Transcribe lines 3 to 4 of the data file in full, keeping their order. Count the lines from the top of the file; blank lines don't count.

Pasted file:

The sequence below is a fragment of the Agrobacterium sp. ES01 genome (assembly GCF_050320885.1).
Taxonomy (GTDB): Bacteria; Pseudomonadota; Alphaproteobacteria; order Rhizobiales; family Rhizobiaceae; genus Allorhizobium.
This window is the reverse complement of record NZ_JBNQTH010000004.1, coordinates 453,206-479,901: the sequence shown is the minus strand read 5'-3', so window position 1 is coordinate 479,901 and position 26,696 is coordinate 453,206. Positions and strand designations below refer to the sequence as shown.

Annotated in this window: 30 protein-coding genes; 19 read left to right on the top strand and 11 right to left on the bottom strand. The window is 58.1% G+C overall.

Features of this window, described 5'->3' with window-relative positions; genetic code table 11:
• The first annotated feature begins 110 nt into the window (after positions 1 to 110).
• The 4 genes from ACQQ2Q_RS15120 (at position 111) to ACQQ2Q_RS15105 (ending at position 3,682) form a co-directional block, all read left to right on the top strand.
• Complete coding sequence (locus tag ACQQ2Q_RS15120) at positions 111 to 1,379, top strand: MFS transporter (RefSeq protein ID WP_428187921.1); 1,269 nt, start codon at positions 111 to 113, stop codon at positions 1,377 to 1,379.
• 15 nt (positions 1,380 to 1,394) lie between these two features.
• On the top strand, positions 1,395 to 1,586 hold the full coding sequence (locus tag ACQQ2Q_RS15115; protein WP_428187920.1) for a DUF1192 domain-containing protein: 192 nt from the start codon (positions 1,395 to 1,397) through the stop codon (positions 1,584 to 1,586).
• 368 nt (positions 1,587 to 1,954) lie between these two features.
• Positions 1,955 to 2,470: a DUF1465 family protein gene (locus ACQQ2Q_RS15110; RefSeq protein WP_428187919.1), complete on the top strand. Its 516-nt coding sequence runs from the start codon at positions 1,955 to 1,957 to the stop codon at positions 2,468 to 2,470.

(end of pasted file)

This window is the reverse complement of record NZ_JBNQTH010000004.1, coordinates 453,206-479,901: the sequence shown is the minus strand read 5'-3', so window position 1 is coordinate 479,901 and position 26,696 is coordinate 453,206. Positions and strand designations below refer to the sequence as shown.

Annotated in this window: 30 protein-coding genes; 19 read left to right on the top strand and 11 right to left on the bottom strand. The window is 58.1% G+C overall.